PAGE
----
Feld Motor Sports® has announced that CBS will broadcast an all-new, one-hour feature on the 2013 Monster Energy Supercross season and the future of Monster Energy AMA Supercross, an FIM World Championship, fittingly named Changing of the Guard on Sunday, May 5, at 1pm ET / 10am PT.
Bob Hannah became the sport’s first three-time 450 SX Class Champion in 1979 before the Honda era reigned supreme from 1982-1996, winning 13 championships with seven different riders.
Jeremy McGrath gave Honda four consecutive championships en route to becoming the all-time winningest supercross racer with seven titles.
As the McGrath era turned the page, Ricky Carmichael soon became the new dominant force in supercross as he captured five titles. Shifting gears, James Stewart and Chad Reed simultaneously consumed this space as well as a fierce rivalry that fed the headlines.
The new era of Monster Energy Supercross has begun with the four riders – Ryan Villopoto, Davi Millsaps, Ryan Dungey and Justin Barcia – responsible for the Changing of the Guard. CBS will showcase how these athletes ascended to the top of the sport in 2013 and set the tone for a bright future in one of the world’s most captivating forms competition.
Click to view the Changing of the Guard trailer
Villopoto joined the elite company of Hannah, McGrath and Carmichael last Saturday night when he secured his third consecutive 450 SX Class Championship with a class-leading ninth victory of the season.
“A championship is a championship, but it makes it harder when there’s five, six guys that can win it versus one,” said Villopoto. “It’s harder to win now than I think it’s ever been.”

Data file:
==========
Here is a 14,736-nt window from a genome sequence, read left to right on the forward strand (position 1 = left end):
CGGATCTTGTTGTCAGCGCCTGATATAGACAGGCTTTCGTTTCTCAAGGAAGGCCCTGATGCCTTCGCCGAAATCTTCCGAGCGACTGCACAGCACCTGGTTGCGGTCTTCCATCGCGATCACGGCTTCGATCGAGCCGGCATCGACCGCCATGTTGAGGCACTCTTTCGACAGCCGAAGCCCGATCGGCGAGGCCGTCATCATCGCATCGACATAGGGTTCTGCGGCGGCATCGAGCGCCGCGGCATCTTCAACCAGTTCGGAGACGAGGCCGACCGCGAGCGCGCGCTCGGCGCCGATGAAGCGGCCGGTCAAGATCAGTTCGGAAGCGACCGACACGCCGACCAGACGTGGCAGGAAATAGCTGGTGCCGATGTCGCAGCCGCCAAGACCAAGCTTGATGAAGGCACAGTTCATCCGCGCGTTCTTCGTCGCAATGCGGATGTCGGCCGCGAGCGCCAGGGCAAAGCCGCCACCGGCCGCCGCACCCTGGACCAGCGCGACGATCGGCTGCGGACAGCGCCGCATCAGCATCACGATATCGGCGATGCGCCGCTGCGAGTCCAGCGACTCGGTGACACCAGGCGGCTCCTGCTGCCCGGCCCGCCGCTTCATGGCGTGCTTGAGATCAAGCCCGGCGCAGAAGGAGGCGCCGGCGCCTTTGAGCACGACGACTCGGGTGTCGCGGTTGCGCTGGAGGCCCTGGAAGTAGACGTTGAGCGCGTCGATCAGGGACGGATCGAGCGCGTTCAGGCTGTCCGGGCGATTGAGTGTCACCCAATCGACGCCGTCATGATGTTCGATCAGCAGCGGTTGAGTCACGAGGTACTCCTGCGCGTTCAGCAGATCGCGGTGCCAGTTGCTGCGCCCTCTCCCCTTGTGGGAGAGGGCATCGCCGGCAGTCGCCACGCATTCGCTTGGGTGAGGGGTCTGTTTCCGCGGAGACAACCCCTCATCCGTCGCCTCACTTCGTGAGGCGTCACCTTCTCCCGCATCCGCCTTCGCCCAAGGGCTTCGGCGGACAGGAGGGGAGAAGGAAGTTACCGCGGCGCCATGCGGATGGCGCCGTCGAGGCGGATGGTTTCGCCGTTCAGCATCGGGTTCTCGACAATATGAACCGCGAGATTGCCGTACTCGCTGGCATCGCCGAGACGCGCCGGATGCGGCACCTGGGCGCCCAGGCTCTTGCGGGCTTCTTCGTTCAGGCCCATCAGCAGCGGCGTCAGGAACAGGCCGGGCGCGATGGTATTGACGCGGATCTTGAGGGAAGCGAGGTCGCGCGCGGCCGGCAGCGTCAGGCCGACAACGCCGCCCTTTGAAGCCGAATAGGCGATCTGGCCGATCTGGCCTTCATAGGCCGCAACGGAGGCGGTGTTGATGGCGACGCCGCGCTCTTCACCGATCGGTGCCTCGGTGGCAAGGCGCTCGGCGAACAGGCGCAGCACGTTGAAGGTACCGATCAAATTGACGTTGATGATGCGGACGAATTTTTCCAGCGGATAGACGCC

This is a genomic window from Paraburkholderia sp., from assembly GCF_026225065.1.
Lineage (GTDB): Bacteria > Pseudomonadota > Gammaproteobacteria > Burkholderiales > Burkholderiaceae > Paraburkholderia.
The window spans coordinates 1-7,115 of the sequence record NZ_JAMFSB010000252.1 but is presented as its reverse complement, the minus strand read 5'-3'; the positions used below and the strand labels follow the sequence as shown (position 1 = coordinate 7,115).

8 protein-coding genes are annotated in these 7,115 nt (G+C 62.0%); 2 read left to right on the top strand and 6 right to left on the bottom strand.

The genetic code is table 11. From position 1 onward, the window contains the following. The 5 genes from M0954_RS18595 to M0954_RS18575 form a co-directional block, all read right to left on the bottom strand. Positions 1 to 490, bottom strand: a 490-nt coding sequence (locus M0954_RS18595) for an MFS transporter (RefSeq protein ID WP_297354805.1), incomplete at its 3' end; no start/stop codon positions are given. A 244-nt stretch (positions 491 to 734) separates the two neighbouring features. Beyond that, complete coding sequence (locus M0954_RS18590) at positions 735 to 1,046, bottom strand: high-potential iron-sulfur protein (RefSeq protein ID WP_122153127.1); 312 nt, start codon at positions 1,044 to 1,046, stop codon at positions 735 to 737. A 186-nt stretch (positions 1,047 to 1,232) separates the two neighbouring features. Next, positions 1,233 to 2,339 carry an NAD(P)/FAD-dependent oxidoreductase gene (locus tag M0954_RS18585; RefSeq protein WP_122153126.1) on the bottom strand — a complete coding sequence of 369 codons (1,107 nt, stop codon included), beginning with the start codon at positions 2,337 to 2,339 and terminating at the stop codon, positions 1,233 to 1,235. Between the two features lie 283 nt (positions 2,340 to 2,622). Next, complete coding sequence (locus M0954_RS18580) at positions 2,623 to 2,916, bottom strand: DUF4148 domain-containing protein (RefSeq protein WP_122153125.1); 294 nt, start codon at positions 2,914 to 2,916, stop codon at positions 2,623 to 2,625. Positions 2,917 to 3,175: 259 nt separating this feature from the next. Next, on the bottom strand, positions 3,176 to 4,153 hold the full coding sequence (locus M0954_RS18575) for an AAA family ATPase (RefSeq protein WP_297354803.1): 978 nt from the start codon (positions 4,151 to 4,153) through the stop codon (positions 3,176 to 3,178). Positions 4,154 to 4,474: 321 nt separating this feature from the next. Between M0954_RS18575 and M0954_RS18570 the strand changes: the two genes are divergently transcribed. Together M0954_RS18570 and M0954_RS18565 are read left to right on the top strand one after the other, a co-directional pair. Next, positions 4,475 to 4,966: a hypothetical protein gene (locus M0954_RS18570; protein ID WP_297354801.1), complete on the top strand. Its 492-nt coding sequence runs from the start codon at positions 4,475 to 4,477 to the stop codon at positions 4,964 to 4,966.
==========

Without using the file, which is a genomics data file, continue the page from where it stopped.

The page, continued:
Before giving way to Villopoto in the championship hunt, seven-year 450SX Class veteran Davi Millsaps controlled the points race for the first time in his career. After capturing a surprise victory at the opening race in Anaheim, Millsaps captured seven podium finishes through the first eight races, including a pair of wins.
Red Bull KTM’s Ryan Dungey, the 2010 450SX Class Champion, also scored a pair of wins this season and landed on the podium 11 times en route to an average finish of 3.3, further enhancing the argument that Dungey is the new “Mr. Consistency.”
Between Dungey and his 250SX Class teammate Ken Roczen, they gave Red Bull KTM its first-ever Main Event sweep at the third stop in Anaheim, which was followed by the same achievement with Marvin Musquin in Minneapolis.
Highly touted rookie Justin Barcia, who rides for Team Honda Muscle Milk, etched his name in the record books by winning in the second Main Event of his 450SX Class career and becoming the division’s 56th different winner. Only two other riders before Barcia were able to win so early in their 450 SX Class career; Sebastien Tortelli won the first 450SX Class start of his career, while Bob Hannah won the second start of his 450 SX Class career.
“It’s crazy to be racing against those guys that have won all these 450SX Class championships,” explained Barcia. “For me, I’ve looked up to some of those riders and now being competitive with them and racing against them, it’s pretty awesome. You don’t really think about that when you get out there on the line, but sometimes you sit back and relax thinking about racing the best guys in the world and how you could be one of them.”
While veteran riders Chad Reed and James Stewart, each of whom are two-time Monster Energy Supercross Champions, also made their presence felt throughout the 2013 season, it was this foursome of riders that stole the spotlight week in and week out. Over the last three races, these riders are the only competitors to stand on the podium, establishing a comfortable margin over the field in the championship standings.
“As the years keep going by, there definitely seems to be a lot more guys coming up, whether it’s from the 250SX Class or guys who have been in the 450SX Class challenging for that top spot even more,” commented Dungey. “We’re putting more and more pressure on the guys to be there every weekend, which is raising the bar. That level of intensity is getting better as well, so with that many good guys out there, the racing is only going to get better and tougher. To win, it’s going to mean all that much more.”